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My point being: from an aesthetic angle, Odyssey is an enchanting experience right out of the gate. Fortunately - crucially, for me, having been recently repelled by the assorted deficiencies of so many other games - it also squarely nails the gameplay thing. Mario controls every bit as fluidly as you could reasonably hope, and it’s a good thing too, given the progressive complexity of the puzzles thrown down in his path. Even better, he’s saddled up with his full skill set from the get-go, and it’s simply up to you, the player, to get good enough at piloting him around and favorably exploiting his wide range of abilities. Mario’s already an expert jumper; he just needs a nimble pair of thumbs to point him in the right direction. In nearly every case, if you can spot a moon (the collectible MacGuffin driving the breezy, perfectly inconsequential plot), you can get that moon with enough deep thinking and experimentation. I was still discovering new move combinations as late in the game as the Moon Kingdom, where, while vaulting across the lunar surface amidst scattered space debris, I realized that I could jump, throw my cap, jump-leap forward while still in mid-air, and then lilypad off my cap, still hovering, in order to reach all those just-out-of-reach moons I’d found so inaccessible up to that point. Most important of all: I had a great time doing all of this. I finished the game, I finished some more of the game (if you’ve played Odyssey, you know what I mean; if not, earmuffs), and when I felt like I’d had enough, I put my fork down and stepped away from the table.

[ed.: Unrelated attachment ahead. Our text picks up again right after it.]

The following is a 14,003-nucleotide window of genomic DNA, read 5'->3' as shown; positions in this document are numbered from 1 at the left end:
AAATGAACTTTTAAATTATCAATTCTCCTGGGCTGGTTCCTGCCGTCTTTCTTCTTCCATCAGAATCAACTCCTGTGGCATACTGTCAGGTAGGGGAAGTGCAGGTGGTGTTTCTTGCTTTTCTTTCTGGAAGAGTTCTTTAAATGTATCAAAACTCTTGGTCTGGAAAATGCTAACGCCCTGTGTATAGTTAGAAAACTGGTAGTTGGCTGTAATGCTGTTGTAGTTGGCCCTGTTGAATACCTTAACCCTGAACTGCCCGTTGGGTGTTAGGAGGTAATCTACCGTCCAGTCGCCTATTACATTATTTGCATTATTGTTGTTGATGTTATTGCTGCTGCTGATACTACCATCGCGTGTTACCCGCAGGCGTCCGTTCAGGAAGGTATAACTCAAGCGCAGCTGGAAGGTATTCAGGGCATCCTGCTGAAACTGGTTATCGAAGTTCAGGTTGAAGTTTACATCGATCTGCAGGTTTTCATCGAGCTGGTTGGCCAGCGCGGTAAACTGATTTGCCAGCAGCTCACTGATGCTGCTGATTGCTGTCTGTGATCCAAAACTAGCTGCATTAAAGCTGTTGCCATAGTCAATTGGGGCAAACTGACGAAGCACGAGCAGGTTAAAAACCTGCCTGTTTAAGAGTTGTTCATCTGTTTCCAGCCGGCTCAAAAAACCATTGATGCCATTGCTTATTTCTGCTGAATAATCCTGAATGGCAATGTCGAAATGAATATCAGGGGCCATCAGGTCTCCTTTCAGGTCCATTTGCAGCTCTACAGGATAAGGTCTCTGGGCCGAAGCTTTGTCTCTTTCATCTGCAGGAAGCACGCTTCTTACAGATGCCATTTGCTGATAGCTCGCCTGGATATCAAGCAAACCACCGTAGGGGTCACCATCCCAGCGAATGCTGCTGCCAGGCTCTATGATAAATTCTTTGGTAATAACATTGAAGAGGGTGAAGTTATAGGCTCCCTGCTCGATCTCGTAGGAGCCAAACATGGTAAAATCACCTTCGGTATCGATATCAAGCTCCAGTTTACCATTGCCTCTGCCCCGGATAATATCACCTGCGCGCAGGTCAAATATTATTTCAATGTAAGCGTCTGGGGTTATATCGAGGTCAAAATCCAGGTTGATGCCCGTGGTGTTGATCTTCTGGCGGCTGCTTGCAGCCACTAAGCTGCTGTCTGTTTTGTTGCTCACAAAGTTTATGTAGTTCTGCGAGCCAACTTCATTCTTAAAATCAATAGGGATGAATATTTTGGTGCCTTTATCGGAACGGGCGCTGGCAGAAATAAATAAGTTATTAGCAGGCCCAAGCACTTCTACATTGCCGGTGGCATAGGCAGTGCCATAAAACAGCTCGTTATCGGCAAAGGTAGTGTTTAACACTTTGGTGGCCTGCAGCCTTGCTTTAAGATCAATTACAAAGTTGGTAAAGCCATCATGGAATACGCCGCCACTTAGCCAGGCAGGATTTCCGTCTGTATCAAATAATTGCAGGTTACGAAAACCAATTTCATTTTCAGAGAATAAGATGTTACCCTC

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THE LESSON

My takeaway from this tale of redemption, this quest to get a game to click, is that there’s a lot to be said for games in 2019 that distinguish themselves by not being preoccupied with self-seriousness and complexity for complexity’s sake. After powering through a few of those 100-hour epics, Odyssey was exactly the palate cleanser I needed, although it remains to be seen if my palate is sufficiently cleansed to again enjoy the taste of the epic just yet. As of the writing of this article, I’ve moved on to Red Dead Redemption 2, and it hasn’t been the cleanest of pivots, especially given that Arthur Morgan would surely benefit from a few lessons in general coordination from our boy Mario. At least I can take comfort in knowing that, should the worst come to pass and I find myself unable to stomach another plodding saunter through Dutch van der Linde’s campsite, I’ve left more than a few moons still un-grabbed in Odyssey, and there’s a copy of Mario + Rabbids parked next to my Switch, still in its shrink-wrap and almost certainly fun as hell.